293 Cartoons That Were Too Dumb, Too Dark, or Too Naughty for The New Yorker

Rescued by Matthew Diffee

Workman. 323 pp. Paperback, $13.95

‘The Best of the Rejection Collection: 293 Cartoons That Were Too Dumb, Too Dark, or Too Naughty for The New Yorker’ edited by Matthew Diffee (WORKMAN)

Robert Mankoff, the cartoon editor at the New Yorker, insists that if it were left to him alone, some of the cartoons that wound up in “The Best of the Rejection Collection” would have made it into the esteemed publication. But “others at the magazine have better judgment, more scruples, and greater respectability than I do,” he writes in a forward to this uproarious volume. The rejected cartoons were “rescued” by New Yorker cartoonist Matthew Diffee, who outlines 10 possible reasons editors turned up their noses , among them: too dumb, too dirty, too weird, too difficult to get — and, indeed, a few are impossible to understand.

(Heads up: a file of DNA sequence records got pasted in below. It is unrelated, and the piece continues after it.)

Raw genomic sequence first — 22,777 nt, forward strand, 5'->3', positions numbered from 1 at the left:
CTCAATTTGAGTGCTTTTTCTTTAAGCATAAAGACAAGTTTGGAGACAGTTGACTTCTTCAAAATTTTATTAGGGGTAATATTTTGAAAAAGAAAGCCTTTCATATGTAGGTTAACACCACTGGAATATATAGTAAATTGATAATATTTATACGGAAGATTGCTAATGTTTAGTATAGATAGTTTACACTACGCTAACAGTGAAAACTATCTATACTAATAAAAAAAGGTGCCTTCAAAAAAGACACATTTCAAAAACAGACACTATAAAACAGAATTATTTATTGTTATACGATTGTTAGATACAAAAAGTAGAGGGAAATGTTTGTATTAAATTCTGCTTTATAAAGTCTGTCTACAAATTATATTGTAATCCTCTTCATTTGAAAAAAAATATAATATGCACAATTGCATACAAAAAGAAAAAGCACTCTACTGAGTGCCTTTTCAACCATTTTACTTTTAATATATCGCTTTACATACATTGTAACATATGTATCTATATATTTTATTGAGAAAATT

But many are laugh-out-loud funny, combining the wit of the New Yorker with the gutter-view of Larry Flynt. What makes this book so pleasurable is that the quips are raunchy but the drawings are in the recognizable styles of Roz Chast, David Sipress, Leo Cullum, Gahan Wilson, William Haefeli and more than three dozen other New Yorker contributors; there’s also an amusing Q&A with each cartoonist.

“This collection,” Mankoff explains, “is yet more proof that bad taste and humor are not strange bedfellows but intimate partners whose down-and-dirty doings often delight us against our better judgment, our scruples, and our politically respectable attitudes.”

Steven Levingston